Wednesday, April 3, 2013

The Cinema File #152: "Dark Skies" Review

For those of you who haven't listened to the first episode of my latest podcast, I am a devoted fan of all things cryptozoological and paranormal. I am not a believer as such, but I find the idea of supernatural mysteries and bizarre creatures hidden in plain sight to be fascinating just from the perspective of fantasy and drama. Being as big a fan of this stuff as I am, and of the science fiction that inspires it and is inspired by it, I know enough to know that the new film Dark Skies has no connection whatsoever to the famous cult TV show of some years ago. I also know enough to know that this shallow jump scare laden bore fest takes just enough from the reality of UFO theory and research into extraterrestrial encounters to insult anyone with a genuine interest in the subject.

Dark Skies follows a typical suburban family who find themselves chosen by alien invaders that conduct experiments on their human subjects as a prelude to abduction. The strange occurrences start small, with locked doors opening on their own, bizarre arrangements of items, missing family photos, and so forth, establishing a pattern of escalating chaos that eventually begins to affect each family member individually, as they are compelled to exhibit strange behavior beyond their control. If you've seen the trailer for this movie, you've basically seen the movie. Unexplained freaky stuff happens, then stops for a bit, then starts again, ad nauseum. It tries almost halfheartedly to bring it all together in the end with an able assist by J.K. Simmons as an expert in all things alien, but ultimately by that point I can't bring myself to care.

Through most of the movie I found myself quietly screaming at these characters for being so stubbornly stupid, or alternatively, stupidly stubborn. I'm not saying I would be so quick to piece together all the strange things happening and declare alien involvement after day one, but once a hundred birds commit suicide by flying into my house after everything in my fridge arranged itself into a massive sculpture reflecting patterns on the ceiling, I might just possibly start to think these events were connected, and might be something other than coincidence. The time it takes these people to stop looking for a rational explanation for everything going on around them very nearly puts the idiotic couple from Come Out And Play to shame, to the point where once they do all get on the same page and decide on the best way to defend themselves against this mysterious threat, I'm inclined to root for the aliens over any of them.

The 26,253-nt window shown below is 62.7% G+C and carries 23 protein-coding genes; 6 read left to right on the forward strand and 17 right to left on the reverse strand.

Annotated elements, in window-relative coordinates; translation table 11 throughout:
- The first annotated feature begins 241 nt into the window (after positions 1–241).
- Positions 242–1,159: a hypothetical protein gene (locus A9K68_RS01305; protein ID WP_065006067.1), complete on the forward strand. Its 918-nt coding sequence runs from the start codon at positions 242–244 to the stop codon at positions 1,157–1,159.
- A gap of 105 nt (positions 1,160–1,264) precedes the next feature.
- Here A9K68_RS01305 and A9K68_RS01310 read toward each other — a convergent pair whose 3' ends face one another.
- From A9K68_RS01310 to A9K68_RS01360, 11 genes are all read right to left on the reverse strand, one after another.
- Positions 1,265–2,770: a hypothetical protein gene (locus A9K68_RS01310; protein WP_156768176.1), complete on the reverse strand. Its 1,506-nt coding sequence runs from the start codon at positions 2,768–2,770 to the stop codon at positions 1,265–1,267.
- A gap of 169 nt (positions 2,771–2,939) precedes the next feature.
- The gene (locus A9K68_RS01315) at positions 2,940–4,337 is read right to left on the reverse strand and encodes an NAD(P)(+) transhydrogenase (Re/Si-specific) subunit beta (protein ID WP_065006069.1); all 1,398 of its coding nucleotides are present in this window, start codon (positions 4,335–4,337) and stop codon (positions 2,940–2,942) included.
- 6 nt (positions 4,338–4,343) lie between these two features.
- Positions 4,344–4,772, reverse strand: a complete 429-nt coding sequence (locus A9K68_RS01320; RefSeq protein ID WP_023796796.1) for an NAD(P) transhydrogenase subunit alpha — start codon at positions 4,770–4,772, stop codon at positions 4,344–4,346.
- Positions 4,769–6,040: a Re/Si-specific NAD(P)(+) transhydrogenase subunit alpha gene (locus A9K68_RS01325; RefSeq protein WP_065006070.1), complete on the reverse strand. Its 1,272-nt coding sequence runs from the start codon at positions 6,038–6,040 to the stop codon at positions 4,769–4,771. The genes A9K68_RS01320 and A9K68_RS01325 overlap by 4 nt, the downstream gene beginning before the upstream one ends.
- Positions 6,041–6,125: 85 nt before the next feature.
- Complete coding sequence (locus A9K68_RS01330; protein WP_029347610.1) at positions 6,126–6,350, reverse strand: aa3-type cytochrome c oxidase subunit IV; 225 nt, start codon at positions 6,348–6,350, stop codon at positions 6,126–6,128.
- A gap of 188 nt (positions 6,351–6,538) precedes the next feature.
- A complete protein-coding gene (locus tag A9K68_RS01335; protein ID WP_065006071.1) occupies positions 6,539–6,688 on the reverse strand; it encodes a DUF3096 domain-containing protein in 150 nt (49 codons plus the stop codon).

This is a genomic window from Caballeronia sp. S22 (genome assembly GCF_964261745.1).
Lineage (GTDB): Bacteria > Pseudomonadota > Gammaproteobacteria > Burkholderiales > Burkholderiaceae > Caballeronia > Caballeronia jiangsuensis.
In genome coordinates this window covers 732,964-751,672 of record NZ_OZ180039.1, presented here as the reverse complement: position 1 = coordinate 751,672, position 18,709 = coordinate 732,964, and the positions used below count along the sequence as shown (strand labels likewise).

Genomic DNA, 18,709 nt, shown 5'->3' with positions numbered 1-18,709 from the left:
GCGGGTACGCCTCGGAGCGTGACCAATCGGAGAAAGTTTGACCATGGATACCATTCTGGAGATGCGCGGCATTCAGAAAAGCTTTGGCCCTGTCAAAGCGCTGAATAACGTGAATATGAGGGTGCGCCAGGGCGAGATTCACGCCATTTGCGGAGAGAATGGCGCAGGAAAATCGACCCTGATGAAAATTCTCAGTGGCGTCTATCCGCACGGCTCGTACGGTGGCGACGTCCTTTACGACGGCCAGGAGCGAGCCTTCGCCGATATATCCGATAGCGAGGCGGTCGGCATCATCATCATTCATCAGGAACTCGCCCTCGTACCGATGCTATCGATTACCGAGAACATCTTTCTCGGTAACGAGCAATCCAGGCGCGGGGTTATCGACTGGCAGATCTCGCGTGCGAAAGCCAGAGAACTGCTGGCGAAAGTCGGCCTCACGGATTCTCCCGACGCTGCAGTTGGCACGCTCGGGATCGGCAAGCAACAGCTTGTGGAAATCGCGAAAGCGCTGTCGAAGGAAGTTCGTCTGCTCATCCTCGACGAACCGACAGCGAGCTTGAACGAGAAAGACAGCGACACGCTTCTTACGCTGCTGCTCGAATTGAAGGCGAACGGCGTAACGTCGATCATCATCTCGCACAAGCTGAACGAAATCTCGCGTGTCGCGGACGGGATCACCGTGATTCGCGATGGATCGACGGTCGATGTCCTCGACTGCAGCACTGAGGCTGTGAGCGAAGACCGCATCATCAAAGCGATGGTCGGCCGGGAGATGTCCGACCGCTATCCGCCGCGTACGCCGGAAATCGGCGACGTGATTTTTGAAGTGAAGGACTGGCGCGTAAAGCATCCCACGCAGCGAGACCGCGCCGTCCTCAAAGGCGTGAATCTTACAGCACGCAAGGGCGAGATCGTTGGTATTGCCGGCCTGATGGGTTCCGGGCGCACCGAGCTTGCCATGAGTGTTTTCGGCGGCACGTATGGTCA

And it doesn't help that this family is practically trying to be as uninteresting as possible. We get only just enough information about their lives to cause us to question why they even bothered at all, with character beats that go nowhere, relationship moments only of the most cliched and awkward, and a long thematic through line of economic hardship that is almost defiant in its refusal to pay off into anything. I don't know if the kids are supposed to be endearing or creepy, or maybe both, and the more information I get about the parents' jobs, friends, and daily life just makes me mad as I go through the movie knowing that none of it is ever going to matter. And it doesn't. Sweet Jesus it doesn't. This movie is all about the slow build up to a jump scare, and if they didn't get you with one, then by gum they'll get you with the next one in five minutes or so.

Except that none of them really worked. Okay, scratch that, one was kind of cool, but wouldn't you know it, its the one that turns out to be all a dream, which is made even more ridiculous considering that prior to that point, whenever anyone would wake up from a jump scare as if it were a dream, we'd quickly find out that it wasn't, and that the person waking up was losing time. Its like the writers of this movie just did a Google search of alien abduction stories and started ticking off a checklist of various accounts, putting them all together at random into a hodgepodge of disconnected moments that just barely fit together for being in the same house and involving the same people. Its like The Fourth Kind without the found footage gimmick, which if you remember that movie, was the only thing it had going for it.

If the subject of alien encounters or the paranormal in general interests you at all, chances are Dark Skies will only serve to make you angry at its lack of imagination and respect, and if you aren't interested in any of that stuff, you'll most likely just find it really boring and inane. The ending is admittedly a bit darker and harder edged than I expected, especially given that a line earlier in the movie seemed to foreshadow a happier end, but its not great or anything, just better than the rest of the film by comparison. Its certainly not anything worth sitting through this mess of a sci-fi non-thriller to get to. The truth may be out there somewhere, but all we get in here with this movie is derivative and repetitive tripe.
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